But if women opt for an abortion they are also open to censure by a society that says motherhood is good, abortion is bad, but that babies should only be born in the 'right' circumstances. Whatever choice women make they are stigmatised. Abortion can be seen as both a proscribed and prescribed course of action in this 'moral' discourse, and this is the dilemma that women face. Abortion is proscribed act according to negative constructions of abortion, entirely avoidable and preventable according to constructions of sexual behaviour, and an act antithetical to the ideals of self-sacrificing motherhood. At the same time abortion is also a prescribed course of action according to these same constructions. Abortion is undertaken to avoid mothering in culturally inappropriate circumstances and thus is a moral act of responsibility and fairness to the unborn child and the rest of society. Women act against certain hegemonic ideas by having an abortion and in doing so they conform to other hegemonic expectations of 'proper' motherhood.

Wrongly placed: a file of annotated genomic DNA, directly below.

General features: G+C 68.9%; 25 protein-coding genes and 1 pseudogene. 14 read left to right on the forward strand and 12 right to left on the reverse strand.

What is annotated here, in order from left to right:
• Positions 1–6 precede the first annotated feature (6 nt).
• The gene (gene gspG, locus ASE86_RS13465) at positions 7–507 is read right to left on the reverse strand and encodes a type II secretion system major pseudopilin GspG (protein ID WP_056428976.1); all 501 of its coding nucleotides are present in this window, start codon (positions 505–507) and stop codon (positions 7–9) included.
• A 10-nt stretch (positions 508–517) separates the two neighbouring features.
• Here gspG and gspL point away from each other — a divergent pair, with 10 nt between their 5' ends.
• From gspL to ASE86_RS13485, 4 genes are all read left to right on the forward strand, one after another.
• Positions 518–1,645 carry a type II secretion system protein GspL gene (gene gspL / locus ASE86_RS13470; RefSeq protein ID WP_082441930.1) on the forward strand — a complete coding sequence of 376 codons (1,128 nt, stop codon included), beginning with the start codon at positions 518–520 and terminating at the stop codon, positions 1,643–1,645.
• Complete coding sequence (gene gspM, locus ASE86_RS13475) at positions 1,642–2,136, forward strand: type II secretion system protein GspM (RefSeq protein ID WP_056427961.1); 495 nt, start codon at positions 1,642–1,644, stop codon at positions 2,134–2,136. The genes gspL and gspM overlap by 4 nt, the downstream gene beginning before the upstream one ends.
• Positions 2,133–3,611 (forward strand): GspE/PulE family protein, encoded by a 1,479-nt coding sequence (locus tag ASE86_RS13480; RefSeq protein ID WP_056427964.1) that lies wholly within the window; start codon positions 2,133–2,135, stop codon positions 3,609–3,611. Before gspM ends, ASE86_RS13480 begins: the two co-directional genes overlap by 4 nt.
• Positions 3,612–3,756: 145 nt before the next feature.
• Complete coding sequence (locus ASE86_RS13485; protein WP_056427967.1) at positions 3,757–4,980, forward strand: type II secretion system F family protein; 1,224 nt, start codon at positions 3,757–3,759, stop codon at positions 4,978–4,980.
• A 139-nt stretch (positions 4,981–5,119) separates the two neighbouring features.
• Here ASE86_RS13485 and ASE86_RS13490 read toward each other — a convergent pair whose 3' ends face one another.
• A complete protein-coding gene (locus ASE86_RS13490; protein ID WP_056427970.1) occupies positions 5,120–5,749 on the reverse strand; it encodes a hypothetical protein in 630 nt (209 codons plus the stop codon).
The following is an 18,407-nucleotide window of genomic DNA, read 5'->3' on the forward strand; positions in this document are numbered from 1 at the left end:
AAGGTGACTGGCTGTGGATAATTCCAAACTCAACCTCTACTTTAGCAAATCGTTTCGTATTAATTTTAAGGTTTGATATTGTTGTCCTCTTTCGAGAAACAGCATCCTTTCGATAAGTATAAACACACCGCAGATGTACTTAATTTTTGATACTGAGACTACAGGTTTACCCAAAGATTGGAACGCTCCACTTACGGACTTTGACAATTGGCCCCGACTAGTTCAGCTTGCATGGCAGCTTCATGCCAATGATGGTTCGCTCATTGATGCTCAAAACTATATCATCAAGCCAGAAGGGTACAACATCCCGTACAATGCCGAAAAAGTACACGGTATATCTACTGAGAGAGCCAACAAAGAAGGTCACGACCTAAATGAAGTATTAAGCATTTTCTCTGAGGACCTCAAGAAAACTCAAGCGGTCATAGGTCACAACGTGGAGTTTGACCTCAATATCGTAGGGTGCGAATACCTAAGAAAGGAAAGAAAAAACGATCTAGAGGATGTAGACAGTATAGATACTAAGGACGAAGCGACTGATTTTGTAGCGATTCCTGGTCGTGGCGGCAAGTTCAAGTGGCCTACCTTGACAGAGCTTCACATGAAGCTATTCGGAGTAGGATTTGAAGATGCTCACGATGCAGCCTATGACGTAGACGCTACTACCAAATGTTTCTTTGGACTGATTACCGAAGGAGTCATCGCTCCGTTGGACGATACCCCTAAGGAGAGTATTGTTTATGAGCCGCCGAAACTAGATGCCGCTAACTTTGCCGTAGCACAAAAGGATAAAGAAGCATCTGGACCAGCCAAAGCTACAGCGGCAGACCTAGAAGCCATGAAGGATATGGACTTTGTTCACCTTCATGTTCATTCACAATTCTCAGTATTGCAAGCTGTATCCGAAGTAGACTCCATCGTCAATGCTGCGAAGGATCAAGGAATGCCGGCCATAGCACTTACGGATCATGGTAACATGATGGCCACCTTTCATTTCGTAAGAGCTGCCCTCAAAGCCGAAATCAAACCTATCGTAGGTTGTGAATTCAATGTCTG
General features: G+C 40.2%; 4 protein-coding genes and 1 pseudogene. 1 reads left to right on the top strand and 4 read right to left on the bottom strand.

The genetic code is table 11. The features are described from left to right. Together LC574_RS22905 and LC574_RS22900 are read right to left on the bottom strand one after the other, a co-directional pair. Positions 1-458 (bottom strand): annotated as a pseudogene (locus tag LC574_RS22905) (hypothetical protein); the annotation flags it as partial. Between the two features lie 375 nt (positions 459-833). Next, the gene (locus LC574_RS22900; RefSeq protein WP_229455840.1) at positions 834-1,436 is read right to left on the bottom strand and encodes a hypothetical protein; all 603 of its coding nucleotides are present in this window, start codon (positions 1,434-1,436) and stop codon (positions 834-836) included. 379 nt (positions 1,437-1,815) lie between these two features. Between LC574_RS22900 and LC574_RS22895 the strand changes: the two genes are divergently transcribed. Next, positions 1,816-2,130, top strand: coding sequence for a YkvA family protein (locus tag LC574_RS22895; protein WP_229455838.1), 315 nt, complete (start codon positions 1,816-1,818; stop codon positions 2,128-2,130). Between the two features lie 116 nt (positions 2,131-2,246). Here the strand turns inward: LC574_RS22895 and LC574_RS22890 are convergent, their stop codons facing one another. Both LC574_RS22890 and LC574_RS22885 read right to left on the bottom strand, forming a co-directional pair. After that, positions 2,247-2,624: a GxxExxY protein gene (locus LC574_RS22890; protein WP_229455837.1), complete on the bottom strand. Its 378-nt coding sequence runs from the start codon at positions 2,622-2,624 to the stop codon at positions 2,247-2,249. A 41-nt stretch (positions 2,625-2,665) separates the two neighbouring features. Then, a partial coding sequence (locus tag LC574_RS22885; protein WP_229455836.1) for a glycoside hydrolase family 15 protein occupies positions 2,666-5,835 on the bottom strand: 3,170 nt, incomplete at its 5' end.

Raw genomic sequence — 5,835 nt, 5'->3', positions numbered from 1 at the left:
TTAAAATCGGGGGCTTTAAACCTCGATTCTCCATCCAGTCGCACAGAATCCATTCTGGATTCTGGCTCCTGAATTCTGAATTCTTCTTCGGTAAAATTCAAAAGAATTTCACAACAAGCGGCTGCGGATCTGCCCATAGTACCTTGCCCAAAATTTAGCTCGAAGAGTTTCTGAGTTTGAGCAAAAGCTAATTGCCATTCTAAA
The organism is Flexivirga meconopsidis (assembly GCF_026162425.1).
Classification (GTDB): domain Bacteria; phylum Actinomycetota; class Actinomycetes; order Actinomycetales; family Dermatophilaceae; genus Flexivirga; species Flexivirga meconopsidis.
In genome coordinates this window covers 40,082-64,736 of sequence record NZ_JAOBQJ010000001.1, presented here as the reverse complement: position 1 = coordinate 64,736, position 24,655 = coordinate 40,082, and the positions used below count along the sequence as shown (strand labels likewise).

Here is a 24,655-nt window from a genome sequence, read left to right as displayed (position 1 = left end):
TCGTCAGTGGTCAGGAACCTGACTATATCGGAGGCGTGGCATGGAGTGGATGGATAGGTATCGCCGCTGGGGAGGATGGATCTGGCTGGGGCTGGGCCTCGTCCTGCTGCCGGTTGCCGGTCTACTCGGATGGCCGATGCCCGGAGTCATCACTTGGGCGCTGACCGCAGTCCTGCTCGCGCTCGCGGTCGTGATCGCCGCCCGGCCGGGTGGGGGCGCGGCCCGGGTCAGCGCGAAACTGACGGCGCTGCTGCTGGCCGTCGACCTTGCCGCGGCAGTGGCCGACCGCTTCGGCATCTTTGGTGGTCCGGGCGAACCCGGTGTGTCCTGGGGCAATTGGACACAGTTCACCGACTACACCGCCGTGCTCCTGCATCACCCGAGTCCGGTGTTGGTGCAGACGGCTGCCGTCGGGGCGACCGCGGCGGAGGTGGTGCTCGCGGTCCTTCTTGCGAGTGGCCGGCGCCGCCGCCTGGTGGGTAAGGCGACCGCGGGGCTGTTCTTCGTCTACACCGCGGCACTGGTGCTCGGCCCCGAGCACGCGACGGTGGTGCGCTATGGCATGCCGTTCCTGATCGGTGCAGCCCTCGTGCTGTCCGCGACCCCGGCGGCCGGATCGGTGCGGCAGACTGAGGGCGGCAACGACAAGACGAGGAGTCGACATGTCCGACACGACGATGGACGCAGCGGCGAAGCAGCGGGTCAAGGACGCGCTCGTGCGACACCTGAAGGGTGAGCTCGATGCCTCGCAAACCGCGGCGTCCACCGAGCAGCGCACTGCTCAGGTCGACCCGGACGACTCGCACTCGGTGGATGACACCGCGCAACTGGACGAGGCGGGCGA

I have written elsewhere about the way in which many of the hegemonic ideas contained in this 'moral discourse' are also embedded in the law regulating abortion in Britain (6). In this paper I would like to look at the way in which women are constructed in abortion services, focusing in particular on the pre-abortion counselling provided at my fieldwork sites, and at women's own use of this counselling session to construct themselves and explain their decision. Sally Sheldon (7) has written about the way in which abortion is controlled by the medical profession and distinguishes between: 'technical control', that is the medical monopoly over the performance of legal abortions; 'decisional control', in that the doctor decides who has access to abortion; 'paternalistic control', in which even a sympathetic doctor imposes his/her own views; and 'normalising control', as the doctor has access to details of the woman's private world and from this produces an authorised account of her reality. In the organisations where I conducted my fieldwork, that is the private charitable sector of abortion provision as opposed to N.H.S. services, medical control manifested itself in rather different ways. Such organisations do play a major role in the provision of abortions through private clients and a growing number of N.H.S. contracts